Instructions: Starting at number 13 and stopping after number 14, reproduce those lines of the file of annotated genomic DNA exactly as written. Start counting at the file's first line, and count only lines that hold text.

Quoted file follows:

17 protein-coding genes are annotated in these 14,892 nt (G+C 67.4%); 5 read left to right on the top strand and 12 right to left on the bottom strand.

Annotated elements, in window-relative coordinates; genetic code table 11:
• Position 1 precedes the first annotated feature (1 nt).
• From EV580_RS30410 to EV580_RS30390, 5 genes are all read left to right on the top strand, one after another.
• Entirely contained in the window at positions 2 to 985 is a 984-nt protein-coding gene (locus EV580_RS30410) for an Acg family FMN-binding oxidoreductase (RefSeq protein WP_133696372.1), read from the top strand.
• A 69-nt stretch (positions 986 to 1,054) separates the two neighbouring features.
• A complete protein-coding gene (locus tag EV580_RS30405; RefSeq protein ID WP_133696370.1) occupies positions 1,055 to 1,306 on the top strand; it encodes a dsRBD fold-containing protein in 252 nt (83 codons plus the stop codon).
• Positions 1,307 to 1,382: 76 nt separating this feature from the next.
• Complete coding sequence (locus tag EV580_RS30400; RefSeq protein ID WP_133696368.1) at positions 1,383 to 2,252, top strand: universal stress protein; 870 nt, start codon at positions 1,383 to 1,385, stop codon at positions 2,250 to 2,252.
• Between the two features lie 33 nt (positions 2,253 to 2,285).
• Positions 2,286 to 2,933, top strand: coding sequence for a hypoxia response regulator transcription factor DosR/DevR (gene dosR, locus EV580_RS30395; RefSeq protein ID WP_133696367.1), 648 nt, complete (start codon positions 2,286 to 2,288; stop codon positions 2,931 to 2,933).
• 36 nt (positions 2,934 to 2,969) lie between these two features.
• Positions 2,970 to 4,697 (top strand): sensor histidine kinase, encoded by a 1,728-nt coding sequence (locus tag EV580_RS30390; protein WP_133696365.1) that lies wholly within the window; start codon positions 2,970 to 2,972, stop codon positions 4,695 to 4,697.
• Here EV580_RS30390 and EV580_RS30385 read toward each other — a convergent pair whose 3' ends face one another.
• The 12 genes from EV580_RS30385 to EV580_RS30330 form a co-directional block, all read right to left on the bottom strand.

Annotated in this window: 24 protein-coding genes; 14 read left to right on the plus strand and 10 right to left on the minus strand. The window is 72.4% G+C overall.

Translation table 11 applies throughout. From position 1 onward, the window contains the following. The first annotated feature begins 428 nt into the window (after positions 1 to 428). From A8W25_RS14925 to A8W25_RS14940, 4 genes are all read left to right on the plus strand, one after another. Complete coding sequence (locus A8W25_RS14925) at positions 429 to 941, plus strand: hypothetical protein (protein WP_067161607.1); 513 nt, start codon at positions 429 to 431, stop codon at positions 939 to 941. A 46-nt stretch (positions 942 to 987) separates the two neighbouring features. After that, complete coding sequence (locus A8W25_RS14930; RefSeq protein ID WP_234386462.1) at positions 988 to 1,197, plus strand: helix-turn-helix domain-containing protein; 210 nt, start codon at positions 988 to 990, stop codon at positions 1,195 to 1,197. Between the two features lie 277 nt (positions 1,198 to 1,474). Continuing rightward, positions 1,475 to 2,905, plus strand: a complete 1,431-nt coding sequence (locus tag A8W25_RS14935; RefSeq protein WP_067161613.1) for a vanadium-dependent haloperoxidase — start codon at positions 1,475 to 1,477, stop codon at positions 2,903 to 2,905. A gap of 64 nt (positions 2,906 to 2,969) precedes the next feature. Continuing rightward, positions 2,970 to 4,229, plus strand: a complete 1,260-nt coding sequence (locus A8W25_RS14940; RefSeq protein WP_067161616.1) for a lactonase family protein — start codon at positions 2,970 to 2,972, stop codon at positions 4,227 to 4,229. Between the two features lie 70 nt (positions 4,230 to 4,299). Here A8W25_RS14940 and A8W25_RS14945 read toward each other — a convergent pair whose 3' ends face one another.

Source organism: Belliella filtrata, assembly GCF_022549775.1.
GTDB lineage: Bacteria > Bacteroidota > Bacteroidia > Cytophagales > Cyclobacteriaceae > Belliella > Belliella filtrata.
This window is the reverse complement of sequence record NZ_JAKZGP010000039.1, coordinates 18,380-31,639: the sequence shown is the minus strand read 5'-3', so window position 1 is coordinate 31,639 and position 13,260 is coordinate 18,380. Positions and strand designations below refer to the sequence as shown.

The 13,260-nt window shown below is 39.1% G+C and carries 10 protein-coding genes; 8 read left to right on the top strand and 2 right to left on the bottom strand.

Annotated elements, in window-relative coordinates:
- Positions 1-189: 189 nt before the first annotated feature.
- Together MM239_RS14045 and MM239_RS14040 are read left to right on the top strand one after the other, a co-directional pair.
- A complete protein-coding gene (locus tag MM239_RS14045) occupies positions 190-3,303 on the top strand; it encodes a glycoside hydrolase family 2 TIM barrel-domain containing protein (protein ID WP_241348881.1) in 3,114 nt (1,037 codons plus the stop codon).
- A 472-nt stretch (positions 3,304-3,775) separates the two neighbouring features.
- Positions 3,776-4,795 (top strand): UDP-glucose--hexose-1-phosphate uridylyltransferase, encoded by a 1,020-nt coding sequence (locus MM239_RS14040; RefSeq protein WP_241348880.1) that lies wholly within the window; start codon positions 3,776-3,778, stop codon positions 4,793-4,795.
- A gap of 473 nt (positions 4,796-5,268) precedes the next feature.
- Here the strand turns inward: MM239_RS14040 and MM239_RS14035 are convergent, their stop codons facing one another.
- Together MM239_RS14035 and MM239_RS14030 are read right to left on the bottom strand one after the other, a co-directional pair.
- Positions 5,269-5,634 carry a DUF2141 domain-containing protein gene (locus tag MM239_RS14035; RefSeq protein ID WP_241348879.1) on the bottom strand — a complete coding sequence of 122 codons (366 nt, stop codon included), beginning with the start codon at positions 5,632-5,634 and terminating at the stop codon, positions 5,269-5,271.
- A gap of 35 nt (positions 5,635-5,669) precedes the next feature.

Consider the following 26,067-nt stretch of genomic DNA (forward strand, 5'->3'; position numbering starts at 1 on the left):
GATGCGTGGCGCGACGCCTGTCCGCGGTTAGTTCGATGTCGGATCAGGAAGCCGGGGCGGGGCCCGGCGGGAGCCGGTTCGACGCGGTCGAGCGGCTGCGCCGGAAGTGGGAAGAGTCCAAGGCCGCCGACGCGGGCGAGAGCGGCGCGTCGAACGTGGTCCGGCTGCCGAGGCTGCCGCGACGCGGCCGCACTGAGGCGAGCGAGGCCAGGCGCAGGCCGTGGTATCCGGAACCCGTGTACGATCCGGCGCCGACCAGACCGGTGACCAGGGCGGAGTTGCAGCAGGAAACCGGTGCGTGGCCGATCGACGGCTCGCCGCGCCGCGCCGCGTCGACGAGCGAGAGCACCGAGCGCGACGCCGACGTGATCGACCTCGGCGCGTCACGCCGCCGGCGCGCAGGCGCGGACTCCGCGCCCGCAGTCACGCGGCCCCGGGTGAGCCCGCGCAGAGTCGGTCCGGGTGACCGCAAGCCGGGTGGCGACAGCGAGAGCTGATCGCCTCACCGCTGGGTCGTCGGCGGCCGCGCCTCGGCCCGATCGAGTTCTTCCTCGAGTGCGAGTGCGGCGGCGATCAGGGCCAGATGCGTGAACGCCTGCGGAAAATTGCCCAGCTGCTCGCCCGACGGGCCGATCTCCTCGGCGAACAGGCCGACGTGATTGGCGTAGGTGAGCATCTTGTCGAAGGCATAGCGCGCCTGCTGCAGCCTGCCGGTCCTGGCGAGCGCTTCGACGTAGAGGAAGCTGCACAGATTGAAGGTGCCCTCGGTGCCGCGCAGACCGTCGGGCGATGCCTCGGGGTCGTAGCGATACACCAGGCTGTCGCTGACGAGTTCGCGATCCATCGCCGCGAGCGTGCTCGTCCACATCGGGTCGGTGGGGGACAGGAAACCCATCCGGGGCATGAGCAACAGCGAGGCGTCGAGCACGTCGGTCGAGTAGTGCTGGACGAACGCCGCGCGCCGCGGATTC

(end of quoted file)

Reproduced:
• Positions 2,970 to 4,697 (top strand): sensor histidine kinase, encoded by a 1,728-nt coding sequence (locus tag EV580_RS30390; protein WP_133696365.1) that lies wholly within the window; start codon positions 2,970 to 2,972, stop codon positions 4,695 to 4,697.
• Here EV580_RS30390 and EV580_RS30385 read toward each other — a convergent pair whose 3' ends face one another.